Summer in Japan is, to put it bluntly, brutal. This is particularly true where I live, in Saitama prefecture, just outside Tokyo. Thanks to Saitama’s geography – it’s essentially a giant, flat plain – the residual heat and smog of the city get trapped in its valleys and lowlands, with no promise of relief from the cooling ocean breezes that reach Chiba prefecture to the east.
This year, with everyone doing their best to conserve electricity after the accident at Fukushima, the need to stay cool is more pressing than ever.
Some offices are operating on different schedules, with employees arriving and leaving earlier, and everyone is buying sensu, senpūki, and uchiwa (folding handheld fans, electric fans, and non-folding handheld fans, respectively). As of Friday, major manufacturers in Tōkyō, such as Hitachi and Nissan, began power-saving regimens. For the employees of these companies, Thursday and Friday are the new weekend, and Saturday and Sunday are the new Thursday and Friday. (For more on setsuden, or power conservation, check out Makiko Itō’s great blog post and article in the Japan Times.)
Last summer, I somehow managed to survive without using the air conditioner, except on the hottest of the hottest days. (And believe me, it was a hot summer.) This year, I’m hoping to keep it off every day for the next three months.
So, what you do when it’s degrees ninety-plus degrees outside, the humidity is hovering around eighty-five percent, and you don’t feel like cooking (or eating) a thing?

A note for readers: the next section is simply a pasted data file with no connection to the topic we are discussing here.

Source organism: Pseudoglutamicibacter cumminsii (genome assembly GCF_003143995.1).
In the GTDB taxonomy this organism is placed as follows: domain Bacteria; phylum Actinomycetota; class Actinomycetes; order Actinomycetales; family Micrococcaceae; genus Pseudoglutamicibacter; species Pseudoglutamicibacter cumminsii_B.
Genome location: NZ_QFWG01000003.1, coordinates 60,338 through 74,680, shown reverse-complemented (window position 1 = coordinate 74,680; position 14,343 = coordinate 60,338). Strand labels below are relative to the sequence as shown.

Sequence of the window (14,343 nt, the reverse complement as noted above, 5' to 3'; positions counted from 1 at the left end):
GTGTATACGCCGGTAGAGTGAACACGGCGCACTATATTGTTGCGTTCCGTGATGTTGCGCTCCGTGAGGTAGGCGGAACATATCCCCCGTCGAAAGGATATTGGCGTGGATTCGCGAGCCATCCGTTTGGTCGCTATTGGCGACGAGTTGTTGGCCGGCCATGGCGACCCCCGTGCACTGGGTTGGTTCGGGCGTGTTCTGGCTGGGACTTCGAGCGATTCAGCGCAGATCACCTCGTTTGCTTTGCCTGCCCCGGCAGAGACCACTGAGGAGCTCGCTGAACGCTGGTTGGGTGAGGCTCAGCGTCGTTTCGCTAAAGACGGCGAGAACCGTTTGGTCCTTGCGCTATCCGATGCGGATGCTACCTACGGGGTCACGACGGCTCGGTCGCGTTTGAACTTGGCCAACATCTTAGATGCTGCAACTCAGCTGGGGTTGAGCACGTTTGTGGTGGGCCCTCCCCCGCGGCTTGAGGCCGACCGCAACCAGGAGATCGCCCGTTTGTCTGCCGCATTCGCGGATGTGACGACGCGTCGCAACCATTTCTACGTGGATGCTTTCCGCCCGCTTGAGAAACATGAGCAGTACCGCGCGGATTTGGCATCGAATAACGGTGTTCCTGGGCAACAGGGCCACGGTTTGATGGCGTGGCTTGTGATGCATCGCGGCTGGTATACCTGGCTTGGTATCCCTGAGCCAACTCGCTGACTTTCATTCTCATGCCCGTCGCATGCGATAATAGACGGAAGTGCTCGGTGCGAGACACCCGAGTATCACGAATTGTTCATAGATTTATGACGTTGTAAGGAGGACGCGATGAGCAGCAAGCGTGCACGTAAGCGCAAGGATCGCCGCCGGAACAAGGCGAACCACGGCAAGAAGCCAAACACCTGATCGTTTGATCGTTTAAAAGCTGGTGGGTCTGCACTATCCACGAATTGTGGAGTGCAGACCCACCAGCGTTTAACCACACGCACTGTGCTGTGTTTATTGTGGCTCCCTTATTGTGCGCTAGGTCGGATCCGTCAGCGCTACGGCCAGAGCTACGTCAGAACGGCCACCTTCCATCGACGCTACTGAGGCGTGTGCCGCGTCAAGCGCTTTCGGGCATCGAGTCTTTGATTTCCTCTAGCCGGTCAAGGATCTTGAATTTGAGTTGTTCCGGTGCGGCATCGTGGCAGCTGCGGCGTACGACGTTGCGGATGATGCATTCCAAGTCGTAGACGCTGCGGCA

First, you pour yourself a beer. My latest favorite is Sapporo’s barley and hops brew. Beer snobs, laugh all you want, but it’s crisp, refreshing, and… well, what more do you need when it’s this hot? Take a sip. Ahhh. Isn’t that better already?
Next, grab a cucumber (or whatever fresh, crunchy vegetables you have on hand – daikon, carrots, and jicama would all be great), and cut it into spears. Pile these on a plate alongside a spoonful of really good, chunky miso, plus perhaps some halved, local cherry tomatoes.
Now that you have beer and something to snack on, bring a pot of well-salted water to a boil. I know, this uses energy and makes the kitchen hot, but you don’t need much water, and it won’t take long. When it’s bubbling furiously, dump in a few fistfuls of edamame pods (fresh if you can find them!) and cook for just a few minutes. Drain and let cool in a colander.
Time for a break (because this meal is really difficult to prepare, right?) Mix equal parts soy sauce and rice vinegar (and/or rāyu) in a small dish and set aside.
Finally, heat a heavy skillet over medium-high heat, swirl in some vegetable oil, and plop in some gyōza, flat-side down. These will preferably be handmade, hauled from the depths of your freezer. In my case, they were from a kind woman who sells them alongside freshly fried spring rolls at a tiny, fluorescent-lit storefront in my neighborhood. Once the gyōza are nicely browned and crisp on the bottom, throw in a splash of water and (quickly!) place a lid over the pan. There will be a great deal of sputtering and splattering, but fear not. Once the water has nearly disappeared, they’re ready to eat.
Did you make enough food for you and your friends? I hope so, because this sort of meal is best enjoyed with them, basking in the citronella-infused dusk of an early July day. Pat yourself on the back for manning the stove in such weather and head outside to join the crowd. (And don’t forget to turn out the lights!)